Observational Study
Copyright ©The Author(s) 2015. Published by Baishideng Publishing Group Inc. All rights reserved.
World J Otorhinolaryngol. Nov 28, 2015; 5(4): 105-109
Published online Nov 28, 2015. doi: 10.5319/wjo.v5.i4.105
Diagnosis and management of laryngeal cleft: A single centre experience and a novel endoscopic technique
Seema Yalamachili, Jagdeep Singh Virk, Yogesh Bajaj
Seema Yalamachili, Jagdeep Singh Virk, Yogesh Bajaj, Paediatric ENT Department, Barts Children’s and Royal London Hospital, London E1 1BB , United Kingdom
Author contributions: Yalamachili S collated and analysed data; Virk JS drafted the manuscript; Bajaj Y supervised, edited and reviewed all aspects of data collation and manuscript preparation.
Institutional review board statement: The study was reviewed and approved by the Royal London Hospital clinical governance review board.
Informed consent statement: All data was anonymised; all study participants, or their legal guardian, provided their informed consent prior to study inclusion.
Conflict-of-interest statement: None.
Data sharing statement: No additional data are available.
Open-Access: This article is an open-access article which was selected by an in-house editor and fully peer-reviewed by external reviewers. It is distributed in accordance with the Creative Commons Attribution Non Commercial (CC BY-NC 4.0) license, which permits others to distribute, remix, adapt, build upon this work non-commercially, and license their derivative works on different terms, provided the original work is properly cited and the use is non-commercial. See: http://creativecommons.org/licenses/by-nc/4.0/
Correspondence to: Dr. Jagdeep Singh Virk, ENT Department, Barts Children’s and Royal London Hospital, Whitechapel Road, Whitechapel, London E1 1BB, United Kingdom. j_v1rk@hotmail.com
Telephone: +44-770-8675643 Fax: +44-203-8452964
Received: June 23, 2015
Peer-review started: June 26, 2015
First decision: August 16, 2015
Revised: August 23, 2015
Accepted: October 12, 2015
Article in press: October 13, 2015
Published online: November 28, 2015

AIM: To examine the presentation, diagnosis and outcomes of patients with laryngeal cleft.

METHODS: An 18 mo (from mid-2012 to 2013) prospective longitudinal study was performed at the Barts Children’s and Royal London Hospital, a tertiary referral centre. Chart review was performed for all patients including data extraction of demographics, outpatient clinic review documentation, speech therapy findings, medication list, operative findings alongside technique and follow up. A systematic review of contemporary English medical literature was also reviewed to compare series. The study was approved and registered by the hospital clinical governance and audit board. Biostatistician review was not required.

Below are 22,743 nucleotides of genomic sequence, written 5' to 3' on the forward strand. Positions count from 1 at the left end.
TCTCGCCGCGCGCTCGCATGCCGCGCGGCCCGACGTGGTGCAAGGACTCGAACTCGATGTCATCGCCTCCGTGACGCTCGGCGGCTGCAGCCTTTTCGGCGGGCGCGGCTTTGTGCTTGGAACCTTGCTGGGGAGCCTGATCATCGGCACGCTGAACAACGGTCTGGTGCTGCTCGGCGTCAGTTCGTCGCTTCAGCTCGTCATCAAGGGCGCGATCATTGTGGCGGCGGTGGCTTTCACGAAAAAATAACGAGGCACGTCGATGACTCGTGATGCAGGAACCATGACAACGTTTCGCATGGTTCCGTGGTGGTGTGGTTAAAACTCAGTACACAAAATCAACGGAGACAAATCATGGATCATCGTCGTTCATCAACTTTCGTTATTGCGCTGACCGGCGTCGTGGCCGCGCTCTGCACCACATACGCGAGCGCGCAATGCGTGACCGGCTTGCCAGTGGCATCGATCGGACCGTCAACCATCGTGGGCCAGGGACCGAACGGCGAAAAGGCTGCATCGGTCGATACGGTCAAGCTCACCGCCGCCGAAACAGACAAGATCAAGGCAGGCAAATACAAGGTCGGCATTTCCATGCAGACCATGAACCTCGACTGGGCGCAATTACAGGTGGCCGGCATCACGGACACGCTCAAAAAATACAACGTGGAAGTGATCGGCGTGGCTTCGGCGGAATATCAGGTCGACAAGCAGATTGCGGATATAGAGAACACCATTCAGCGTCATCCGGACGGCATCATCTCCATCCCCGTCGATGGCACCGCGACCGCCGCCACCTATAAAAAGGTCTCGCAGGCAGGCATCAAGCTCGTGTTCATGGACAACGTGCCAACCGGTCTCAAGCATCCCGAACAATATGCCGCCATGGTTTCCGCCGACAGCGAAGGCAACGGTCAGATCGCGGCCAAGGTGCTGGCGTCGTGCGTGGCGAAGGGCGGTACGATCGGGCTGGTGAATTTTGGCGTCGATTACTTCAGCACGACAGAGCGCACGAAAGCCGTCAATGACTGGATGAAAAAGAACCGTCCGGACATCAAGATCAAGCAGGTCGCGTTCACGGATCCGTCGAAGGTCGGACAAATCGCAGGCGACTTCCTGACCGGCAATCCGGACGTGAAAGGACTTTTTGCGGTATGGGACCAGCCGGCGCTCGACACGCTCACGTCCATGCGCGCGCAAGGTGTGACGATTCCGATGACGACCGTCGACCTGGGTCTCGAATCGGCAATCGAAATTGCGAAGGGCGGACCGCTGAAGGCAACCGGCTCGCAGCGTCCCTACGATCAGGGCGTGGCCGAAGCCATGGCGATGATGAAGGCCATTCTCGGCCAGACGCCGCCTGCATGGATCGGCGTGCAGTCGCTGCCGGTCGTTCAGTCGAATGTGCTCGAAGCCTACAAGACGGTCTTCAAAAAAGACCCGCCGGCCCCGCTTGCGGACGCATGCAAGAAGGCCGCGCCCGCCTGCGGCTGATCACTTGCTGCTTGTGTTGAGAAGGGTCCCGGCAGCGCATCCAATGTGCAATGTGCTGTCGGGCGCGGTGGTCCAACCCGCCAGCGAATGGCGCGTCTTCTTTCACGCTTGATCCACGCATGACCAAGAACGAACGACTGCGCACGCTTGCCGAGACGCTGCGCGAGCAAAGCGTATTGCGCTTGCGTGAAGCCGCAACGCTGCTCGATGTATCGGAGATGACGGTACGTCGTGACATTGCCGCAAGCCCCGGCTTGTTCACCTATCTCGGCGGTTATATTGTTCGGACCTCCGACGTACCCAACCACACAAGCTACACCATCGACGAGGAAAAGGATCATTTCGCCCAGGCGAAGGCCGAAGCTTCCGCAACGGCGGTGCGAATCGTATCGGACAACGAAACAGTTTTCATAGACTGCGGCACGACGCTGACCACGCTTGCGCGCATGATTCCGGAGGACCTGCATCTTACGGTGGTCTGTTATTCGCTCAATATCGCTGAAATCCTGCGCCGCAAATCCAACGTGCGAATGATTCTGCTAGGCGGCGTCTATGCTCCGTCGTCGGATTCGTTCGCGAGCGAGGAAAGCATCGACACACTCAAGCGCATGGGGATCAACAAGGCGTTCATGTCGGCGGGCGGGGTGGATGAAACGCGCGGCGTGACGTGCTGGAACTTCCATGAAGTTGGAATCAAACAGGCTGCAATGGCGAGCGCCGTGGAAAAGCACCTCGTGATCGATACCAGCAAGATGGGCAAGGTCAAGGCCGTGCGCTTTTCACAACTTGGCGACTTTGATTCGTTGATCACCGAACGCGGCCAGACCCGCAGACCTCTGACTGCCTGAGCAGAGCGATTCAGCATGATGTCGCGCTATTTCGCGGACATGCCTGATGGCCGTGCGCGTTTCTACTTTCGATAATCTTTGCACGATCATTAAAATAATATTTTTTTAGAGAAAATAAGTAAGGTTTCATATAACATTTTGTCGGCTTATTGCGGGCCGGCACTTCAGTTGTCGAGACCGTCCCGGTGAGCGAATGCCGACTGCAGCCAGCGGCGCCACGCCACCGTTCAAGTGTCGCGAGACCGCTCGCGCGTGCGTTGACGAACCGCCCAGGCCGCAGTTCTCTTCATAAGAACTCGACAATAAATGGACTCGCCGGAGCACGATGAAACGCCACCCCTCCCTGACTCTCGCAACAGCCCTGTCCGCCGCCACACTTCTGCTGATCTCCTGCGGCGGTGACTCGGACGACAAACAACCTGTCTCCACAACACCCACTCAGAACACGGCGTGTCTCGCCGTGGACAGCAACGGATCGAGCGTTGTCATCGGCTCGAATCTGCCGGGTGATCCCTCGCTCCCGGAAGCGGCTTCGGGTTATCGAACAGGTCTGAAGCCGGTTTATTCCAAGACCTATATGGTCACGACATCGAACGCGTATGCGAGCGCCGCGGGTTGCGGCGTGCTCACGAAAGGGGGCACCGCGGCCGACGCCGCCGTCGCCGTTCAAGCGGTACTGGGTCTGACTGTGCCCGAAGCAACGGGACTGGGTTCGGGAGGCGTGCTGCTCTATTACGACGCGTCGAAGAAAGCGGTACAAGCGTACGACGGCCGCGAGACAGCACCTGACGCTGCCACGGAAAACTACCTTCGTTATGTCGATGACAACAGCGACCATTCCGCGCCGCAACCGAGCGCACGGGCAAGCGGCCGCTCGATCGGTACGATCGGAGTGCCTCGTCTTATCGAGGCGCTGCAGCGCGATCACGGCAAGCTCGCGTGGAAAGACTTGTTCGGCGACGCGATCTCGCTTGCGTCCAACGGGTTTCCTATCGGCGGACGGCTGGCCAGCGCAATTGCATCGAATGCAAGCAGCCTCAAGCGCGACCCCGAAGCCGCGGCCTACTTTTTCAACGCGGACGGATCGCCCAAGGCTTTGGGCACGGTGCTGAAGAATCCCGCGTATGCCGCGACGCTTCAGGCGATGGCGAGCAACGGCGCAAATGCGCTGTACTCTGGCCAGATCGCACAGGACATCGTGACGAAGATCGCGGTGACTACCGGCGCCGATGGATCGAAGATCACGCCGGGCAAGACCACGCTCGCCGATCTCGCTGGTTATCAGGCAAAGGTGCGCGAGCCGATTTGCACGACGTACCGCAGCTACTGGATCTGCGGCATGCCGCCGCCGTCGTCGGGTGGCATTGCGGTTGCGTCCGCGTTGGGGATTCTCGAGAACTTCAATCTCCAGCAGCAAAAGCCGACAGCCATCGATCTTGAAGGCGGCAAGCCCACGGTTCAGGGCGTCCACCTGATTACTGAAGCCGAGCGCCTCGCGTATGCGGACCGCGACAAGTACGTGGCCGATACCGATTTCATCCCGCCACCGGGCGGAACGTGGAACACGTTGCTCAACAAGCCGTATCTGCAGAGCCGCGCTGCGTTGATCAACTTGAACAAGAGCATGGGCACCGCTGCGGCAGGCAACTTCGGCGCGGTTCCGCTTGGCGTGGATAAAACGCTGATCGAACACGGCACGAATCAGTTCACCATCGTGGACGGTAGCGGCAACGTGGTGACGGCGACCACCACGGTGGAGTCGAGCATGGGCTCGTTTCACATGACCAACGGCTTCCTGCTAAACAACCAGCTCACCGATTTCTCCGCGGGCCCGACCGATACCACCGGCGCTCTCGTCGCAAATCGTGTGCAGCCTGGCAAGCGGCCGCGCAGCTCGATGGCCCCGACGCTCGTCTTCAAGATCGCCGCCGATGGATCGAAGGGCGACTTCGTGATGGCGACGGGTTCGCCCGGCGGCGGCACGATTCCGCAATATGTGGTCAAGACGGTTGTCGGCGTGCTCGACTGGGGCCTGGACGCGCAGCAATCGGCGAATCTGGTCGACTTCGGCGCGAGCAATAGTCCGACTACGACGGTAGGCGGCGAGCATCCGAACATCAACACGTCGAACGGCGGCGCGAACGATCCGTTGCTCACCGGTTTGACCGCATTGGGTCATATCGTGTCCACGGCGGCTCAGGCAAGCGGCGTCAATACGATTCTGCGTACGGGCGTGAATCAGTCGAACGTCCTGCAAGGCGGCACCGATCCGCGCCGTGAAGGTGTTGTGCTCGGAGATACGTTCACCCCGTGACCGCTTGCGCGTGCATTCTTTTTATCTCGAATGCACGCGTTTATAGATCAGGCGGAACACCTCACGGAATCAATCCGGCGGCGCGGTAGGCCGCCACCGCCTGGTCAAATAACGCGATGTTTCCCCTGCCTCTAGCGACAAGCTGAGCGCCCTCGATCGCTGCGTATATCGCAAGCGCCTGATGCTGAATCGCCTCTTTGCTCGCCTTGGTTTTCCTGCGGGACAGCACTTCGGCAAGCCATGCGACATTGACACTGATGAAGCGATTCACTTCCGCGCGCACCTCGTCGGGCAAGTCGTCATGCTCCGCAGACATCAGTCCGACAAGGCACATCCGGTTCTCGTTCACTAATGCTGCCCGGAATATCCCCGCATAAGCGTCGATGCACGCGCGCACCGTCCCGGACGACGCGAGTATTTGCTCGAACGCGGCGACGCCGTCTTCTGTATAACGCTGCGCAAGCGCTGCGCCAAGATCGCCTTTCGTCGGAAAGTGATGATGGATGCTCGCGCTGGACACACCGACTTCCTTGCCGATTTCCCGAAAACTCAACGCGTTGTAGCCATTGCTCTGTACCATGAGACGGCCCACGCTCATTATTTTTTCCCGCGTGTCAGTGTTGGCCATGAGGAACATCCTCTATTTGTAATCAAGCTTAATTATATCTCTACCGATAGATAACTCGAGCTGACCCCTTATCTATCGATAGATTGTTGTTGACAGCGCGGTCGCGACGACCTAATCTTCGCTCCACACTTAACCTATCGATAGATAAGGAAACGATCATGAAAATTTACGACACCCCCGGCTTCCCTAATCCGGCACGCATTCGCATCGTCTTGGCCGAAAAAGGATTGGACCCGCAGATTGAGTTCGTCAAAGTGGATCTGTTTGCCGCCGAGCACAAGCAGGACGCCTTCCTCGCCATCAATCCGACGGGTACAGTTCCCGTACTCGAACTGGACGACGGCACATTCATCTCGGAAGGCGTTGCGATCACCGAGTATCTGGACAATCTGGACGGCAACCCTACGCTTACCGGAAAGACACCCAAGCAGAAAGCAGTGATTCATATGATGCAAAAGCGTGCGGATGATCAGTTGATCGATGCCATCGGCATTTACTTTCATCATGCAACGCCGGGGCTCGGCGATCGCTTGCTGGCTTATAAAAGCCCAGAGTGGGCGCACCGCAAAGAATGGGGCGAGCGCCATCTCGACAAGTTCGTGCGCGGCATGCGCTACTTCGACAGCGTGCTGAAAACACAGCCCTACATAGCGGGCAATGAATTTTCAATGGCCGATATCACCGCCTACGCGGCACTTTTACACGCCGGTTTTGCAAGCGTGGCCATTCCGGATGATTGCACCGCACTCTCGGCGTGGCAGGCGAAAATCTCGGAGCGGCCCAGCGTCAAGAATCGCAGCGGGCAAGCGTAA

RESULTS: Twenty-two children aged 1 to 72 mo (mean age 23.5 mo) with a 7:4 male-female ratio. Twenty had Benjamin-Evans type 1 clefts and 2 had a type 2 cleft. All were symptomatic despite medical management including anti-reflux therapy. Patients presented with dyspnoea (81%), feeding difficulty (63%), stridor (54%) and recurrent pneumonia (36%). Several patients had concomitant aerodigestive abnormalities including 7 with laryngomalacia, 4 subglottic stenosis, 2 subglottic webs and 1 tracheo-oesophageal fistula. To date, 18 patients have undergone endoscopic repair, all of whom have shown radiological and/or clinical signs of improvement. All endoscopic repairs were performed with the novel use of a Negus knot pusher, with Baby Benjamin rigid suspension, to more reliably and easily suture at depth.

CONCLUSION: This is a significant single unit series demonstrating the strong association of laryngeal cleft with combined aerodigestive symptoms and other laryngeal abnormalities. Endoscopic management of type 1 and 2 laryngeal clefts is successful. We recommend the use of a Negus knot pusher to facilitate endoscopic repair.

Keywords: Laryngeal cleft, Endoscopic, Pediatric, Dyspnea, Aspiration, Stridor

Core tip: Laryngeal cleft is a rare laryngo-tracheal wall abnormality. Patients may present with laryngeal or respiratory symptoms. A high index of suspicion is required. A multi-disciplinary team, including speech therapy and otorhinolaryngology, is required to manage these patients. Endoscopic surgical repair is increasingly the gold standard for symptomatic patients. We propose the use of the Negus knot pusher to facilitate endoscopic repair procedures.